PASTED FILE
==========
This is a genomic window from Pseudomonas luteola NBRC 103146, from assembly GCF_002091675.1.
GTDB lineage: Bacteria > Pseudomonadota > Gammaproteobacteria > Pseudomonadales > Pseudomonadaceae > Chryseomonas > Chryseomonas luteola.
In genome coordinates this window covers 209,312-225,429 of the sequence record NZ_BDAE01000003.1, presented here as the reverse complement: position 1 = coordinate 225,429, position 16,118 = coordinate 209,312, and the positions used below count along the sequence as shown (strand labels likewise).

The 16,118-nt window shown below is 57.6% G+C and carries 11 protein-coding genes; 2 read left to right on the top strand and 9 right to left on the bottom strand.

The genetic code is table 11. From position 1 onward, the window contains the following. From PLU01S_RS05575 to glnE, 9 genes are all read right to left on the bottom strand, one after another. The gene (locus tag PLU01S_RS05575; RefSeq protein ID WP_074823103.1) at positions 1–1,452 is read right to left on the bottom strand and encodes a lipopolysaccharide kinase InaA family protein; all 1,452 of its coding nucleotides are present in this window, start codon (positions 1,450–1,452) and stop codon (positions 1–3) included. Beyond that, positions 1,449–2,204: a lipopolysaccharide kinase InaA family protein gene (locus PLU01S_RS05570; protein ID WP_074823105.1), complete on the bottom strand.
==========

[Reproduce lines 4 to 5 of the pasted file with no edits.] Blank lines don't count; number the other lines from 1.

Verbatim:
The 16,118-nt window shown below is 57.6% G+C and carries 11 protein-coding genes; 2 read left to right on the top strand and 9 right to left on the bottom strand.

The genetic code is table 11. From position 1 onward, the window contains the following. From PLU01S_RS05575 to glnE, 9 genes are all read right to left on the bottom strand, one after another. The gene (locus tag PLU01S_RS05575; RefSeq protein ID WP_074823103.1) at positions 1–1,452 is read right to left on the bottom strand and encodes a lipopolysaccharide kinase InaA family protein; all 1,452 of its coding nucleotides are present in this window, start codon (positions 1,450–1,452) and stop codon (positions 1–3) included. Beyond that, positions 1,449–2,204: a lipopolysaccharide kinase InaA family protein gene (locus PLU01S_RS05570; protein ID WP_074823105.1), complete on the bottom strand.